Develop the right project management habits by establishing standards that fit the projects.
Once again I encountered a Six-Sigma project charter that was handed to a group of unofficial project managers, and once again it was far too complex for their projects. And this is after the charter was 'simplified.' Somehow we experts just can't accept it when people are happy getting base-hits when we know how to hit home-runs.
The first step in establishing standards is to group projects into like categories. Let HR projects have standards and marketing projects have different standards. They'll both have a lot in common, but only as much as they need.
The second step is to ask a simple question: What makes these projects successful? Then build the standard around those answers. If marketing projects have been a terrific success without a change management plan or resource leveled schedules, then don't include those in their standards.
Even a charter - as essential as it is - can be too complicated. That's what happens with the Six-Sigma charters. They are great tools in the hands of a black-belt, but they are unnecessarily complex for small projects.
Now, if project management is being introduced to a new department, the process begins with training. Project management training develops awareness of the need for PM, and creates excitement and commitment to learning PM. As a result of a good project management class, participants will know why PM is valuable for them, know the vocabulary of PM, and be able to practice some of the tools of PM. They'll be hungry for realistic standards.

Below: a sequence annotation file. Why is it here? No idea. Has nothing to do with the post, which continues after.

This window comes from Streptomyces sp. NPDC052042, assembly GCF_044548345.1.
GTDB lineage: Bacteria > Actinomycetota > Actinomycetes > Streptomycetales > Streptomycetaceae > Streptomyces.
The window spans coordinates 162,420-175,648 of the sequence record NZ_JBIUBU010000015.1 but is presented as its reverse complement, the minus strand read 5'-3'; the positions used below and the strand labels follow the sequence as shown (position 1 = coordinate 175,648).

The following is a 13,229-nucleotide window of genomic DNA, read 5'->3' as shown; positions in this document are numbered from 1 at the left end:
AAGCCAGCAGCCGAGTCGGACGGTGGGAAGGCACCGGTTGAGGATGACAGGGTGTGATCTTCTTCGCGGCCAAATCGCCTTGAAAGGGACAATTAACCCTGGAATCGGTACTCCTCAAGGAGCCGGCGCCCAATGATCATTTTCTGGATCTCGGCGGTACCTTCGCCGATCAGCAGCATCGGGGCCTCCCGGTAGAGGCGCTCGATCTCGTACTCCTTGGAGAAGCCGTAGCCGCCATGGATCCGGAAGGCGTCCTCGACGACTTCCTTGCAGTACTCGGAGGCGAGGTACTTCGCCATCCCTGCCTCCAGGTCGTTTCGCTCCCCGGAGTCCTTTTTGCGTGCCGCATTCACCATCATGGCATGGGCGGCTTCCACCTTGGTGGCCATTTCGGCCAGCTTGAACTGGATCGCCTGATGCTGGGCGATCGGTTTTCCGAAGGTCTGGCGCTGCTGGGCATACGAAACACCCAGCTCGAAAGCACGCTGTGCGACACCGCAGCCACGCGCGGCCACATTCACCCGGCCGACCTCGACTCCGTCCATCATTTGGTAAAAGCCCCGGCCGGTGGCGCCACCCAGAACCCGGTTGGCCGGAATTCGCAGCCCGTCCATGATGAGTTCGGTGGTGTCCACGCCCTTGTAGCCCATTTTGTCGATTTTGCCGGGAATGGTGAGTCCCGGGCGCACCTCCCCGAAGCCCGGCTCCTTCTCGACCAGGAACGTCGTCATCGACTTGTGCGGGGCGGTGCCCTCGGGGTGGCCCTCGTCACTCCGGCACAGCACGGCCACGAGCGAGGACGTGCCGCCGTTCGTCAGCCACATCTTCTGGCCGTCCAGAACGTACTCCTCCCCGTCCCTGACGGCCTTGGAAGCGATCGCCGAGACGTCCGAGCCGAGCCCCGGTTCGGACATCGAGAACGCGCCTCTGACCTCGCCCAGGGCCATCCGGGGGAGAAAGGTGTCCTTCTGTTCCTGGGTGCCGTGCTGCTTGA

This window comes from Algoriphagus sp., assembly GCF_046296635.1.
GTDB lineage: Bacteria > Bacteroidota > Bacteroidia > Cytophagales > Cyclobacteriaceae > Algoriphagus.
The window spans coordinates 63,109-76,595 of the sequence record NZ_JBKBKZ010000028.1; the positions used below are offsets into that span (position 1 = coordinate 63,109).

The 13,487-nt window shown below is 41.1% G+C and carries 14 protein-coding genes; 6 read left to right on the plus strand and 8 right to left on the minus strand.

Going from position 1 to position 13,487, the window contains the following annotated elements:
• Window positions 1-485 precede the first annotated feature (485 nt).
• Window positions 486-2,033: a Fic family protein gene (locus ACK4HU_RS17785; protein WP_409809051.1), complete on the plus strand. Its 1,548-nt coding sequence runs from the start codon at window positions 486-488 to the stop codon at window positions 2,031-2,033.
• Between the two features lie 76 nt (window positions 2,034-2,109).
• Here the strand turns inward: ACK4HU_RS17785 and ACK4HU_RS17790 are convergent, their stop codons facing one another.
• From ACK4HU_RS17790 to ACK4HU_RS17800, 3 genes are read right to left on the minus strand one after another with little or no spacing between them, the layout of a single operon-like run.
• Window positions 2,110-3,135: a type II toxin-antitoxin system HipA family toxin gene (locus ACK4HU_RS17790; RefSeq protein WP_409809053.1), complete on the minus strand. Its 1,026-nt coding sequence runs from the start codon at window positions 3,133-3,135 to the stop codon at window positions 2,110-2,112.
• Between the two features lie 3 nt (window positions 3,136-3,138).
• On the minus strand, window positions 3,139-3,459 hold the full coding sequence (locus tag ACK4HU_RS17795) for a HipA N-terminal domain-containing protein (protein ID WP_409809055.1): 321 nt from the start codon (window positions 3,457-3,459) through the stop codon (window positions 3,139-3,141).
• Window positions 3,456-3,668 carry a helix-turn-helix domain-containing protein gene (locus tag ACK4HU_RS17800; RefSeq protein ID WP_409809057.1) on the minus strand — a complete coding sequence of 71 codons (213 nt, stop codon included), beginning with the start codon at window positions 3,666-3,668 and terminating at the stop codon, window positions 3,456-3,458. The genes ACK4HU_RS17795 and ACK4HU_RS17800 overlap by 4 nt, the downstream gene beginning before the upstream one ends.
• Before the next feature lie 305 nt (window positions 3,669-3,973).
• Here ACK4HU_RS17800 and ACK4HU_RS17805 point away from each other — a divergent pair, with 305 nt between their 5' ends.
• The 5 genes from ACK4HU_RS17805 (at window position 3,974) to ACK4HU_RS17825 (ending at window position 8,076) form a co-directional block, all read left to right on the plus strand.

For an example of a complete set of flexible standards, read a case study about the Bill & Melinda Gates Foundation. The case emphasizes how complete the standards are - from project selection through change management. But you'll also note that the standards are designed to be flexible. Even here, training will make a big difference to explain to the unofficial project managers just what the standards mean.